/To fix funding mistake, Child Protection Services likely rejoins Human Services

To fix funding mistake, Child Protection Services likely rejoins Human Services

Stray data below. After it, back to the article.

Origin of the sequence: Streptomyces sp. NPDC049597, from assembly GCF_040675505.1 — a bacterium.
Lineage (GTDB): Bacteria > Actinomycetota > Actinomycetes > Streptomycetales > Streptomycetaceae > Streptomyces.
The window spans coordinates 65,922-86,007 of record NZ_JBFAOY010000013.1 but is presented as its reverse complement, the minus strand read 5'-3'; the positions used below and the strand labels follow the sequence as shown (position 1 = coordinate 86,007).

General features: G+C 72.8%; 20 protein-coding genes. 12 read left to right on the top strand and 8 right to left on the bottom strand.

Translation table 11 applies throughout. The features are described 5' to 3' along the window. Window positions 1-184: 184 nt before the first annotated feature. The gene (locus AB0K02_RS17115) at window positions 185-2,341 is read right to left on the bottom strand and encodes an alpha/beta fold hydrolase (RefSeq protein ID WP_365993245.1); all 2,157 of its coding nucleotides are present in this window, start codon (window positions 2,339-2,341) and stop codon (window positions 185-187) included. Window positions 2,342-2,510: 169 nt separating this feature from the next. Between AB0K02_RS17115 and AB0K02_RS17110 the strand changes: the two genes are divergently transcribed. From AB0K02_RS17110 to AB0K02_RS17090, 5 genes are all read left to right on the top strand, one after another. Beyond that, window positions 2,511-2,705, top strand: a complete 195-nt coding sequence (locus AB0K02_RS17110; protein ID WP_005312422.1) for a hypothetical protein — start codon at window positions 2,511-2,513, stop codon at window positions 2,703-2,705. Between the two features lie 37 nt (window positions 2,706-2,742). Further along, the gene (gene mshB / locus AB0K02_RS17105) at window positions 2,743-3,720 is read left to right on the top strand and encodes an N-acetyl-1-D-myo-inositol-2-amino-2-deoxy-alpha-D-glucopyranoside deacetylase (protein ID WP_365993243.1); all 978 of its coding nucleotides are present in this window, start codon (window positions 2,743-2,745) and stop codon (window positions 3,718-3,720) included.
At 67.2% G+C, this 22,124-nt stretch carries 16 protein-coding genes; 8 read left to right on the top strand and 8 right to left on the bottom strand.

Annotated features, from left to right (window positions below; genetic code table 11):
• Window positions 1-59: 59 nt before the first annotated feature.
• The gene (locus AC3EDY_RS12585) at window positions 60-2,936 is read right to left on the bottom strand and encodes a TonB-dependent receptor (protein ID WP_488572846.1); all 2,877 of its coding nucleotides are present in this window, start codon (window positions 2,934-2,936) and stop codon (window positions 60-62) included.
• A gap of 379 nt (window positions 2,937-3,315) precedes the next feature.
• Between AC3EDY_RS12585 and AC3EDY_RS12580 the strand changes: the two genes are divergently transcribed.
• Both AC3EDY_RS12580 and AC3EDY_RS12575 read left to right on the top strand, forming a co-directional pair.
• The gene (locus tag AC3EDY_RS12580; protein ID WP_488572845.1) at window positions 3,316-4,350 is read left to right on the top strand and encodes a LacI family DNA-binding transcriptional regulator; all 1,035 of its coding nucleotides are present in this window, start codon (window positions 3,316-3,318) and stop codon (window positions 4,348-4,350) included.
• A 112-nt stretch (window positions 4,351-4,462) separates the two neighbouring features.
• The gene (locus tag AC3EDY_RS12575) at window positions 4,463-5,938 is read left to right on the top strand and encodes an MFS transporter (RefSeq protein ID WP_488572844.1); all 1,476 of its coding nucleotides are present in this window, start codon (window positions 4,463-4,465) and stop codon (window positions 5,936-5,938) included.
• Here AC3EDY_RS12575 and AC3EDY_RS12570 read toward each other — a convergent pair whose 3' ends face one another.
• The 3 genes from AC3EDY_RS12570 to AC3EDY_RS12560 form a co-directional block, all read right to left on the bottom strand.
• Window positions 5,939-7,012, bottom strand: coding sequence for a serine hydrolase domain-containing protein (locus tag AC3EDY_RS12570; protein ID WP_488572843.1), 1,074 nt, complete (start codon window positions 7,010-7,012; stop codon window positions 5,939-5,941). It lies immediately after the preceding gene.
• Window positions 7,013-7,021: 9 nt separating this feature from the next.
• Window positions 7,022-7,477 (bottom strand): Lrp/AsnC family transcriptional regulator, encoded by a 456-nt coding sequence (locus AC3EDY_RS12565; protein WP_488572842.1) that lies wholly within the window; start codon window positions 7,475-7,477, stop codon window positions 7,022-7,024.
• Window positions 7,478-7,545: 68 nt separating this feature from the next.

This move was made just days after Child Protection Services revealed a $39million hole in its fiscal year 2018 budget. It would make CPS a sub agency of the Department of Human Services. Jess Dickinson is the agency’s commissioner. He said that the move was primarily administrative and designed to assist Child Protection Services in receiving federal matching funds. This comes after the agency split with DHS in 2016. CPS is also eligible for federal matching funds. However, Mississippi’s Department of Human Services enjoys a higher federal match rate. Dickinson stated that it was a difficult prospect and they had to act quickly. “So the best financial situation for CPS is that it remains a sub-agency, so we can draw down federal funds,” Dickinson said. There are currently two bills in the House and Senate to join the agencies. Rep. Andy Gipson (R-Braxton), who worked with CPS to draft the House bill, said that the legislation “won’t change the substance of what these agencies operate.” It would also reunite Child Protection Services and the Department of Human Services on June 1, coincidentally the day the separation of the two agencies would have been completed. Dickinson stated Monday to a House subcommittee that CPS will likely be financially solvent for fiscal 2019. If the Legislature can again fold Child Protection Services within the Department of Human Services umbrella. He admits that it is not certain where CPS will find the $40 million needed to remain financially solvent for fiscal 2018. Child Protection Services, unlike many other state agencies, is unable make staff cuts due to the same court-ordered settlement agreement which forced them to split. Dickinson stated that when it comes to cutting our budget, there isn’t much you can do if you get into the details of how to care. It’s a serious problem. These are not discretionary items. These children are our responsibility. According to Dickinson, the most likely scenario is that funds will be sourced from both state and federal dollars. He said that if the state can appoint two-thirds the money needed to cover the deficit (roughly $26 million), the remainder will likely be from federal funds. Dickinson stated that the Legislature appears to have realized that there will be a deficit appropriation. The governor and DHS seem serious about finding additional federal money. To improve our financial situation, that’s all there is. It’s possible. It will work out, if you’d like my opinion. It will take some time. “But nobody wants these children on the streets so I think everyone’s going to respond.” The origins of the current financial crisis stem from 2004, when six foster children sued Mississippi for failing adequately care for their children. The plaintiffs were sided by the federal court, which has completely rebuilt the agency. It now mandates everything, from the minimum staffing levels to the allocation of money. However, the most significant change was that the Legislature had to create a separate agency for the Child and Family Services division. Previously, it was a division within DHS. However, in their rush to agree to the settlement, lawmakers may have missed a crucial element of any agency, which is how it funds. When Dickinson declared the record-breaking deficit last week at the Senate Appropriations Subcommittee Meeting, Sen. Terry Burton (Republican from Newton) admitted that the Legislature “didn’t do it right.” Gipson, who sponsored the House bill to make CPS an agency of DHS, further elaborated on the matter after Monday’s House Appropriations Subcommittee Meeting. Gipson stated, “I would like to at some point peel back the layers to determine what happened here and what false assumptions got me to this point.” “We are not in the business to create new agencies. Many of the agencies that we have had for decades are still in existence. Some even more. So this is a unique crisis driven by this settlement and a unique set of circumstances.”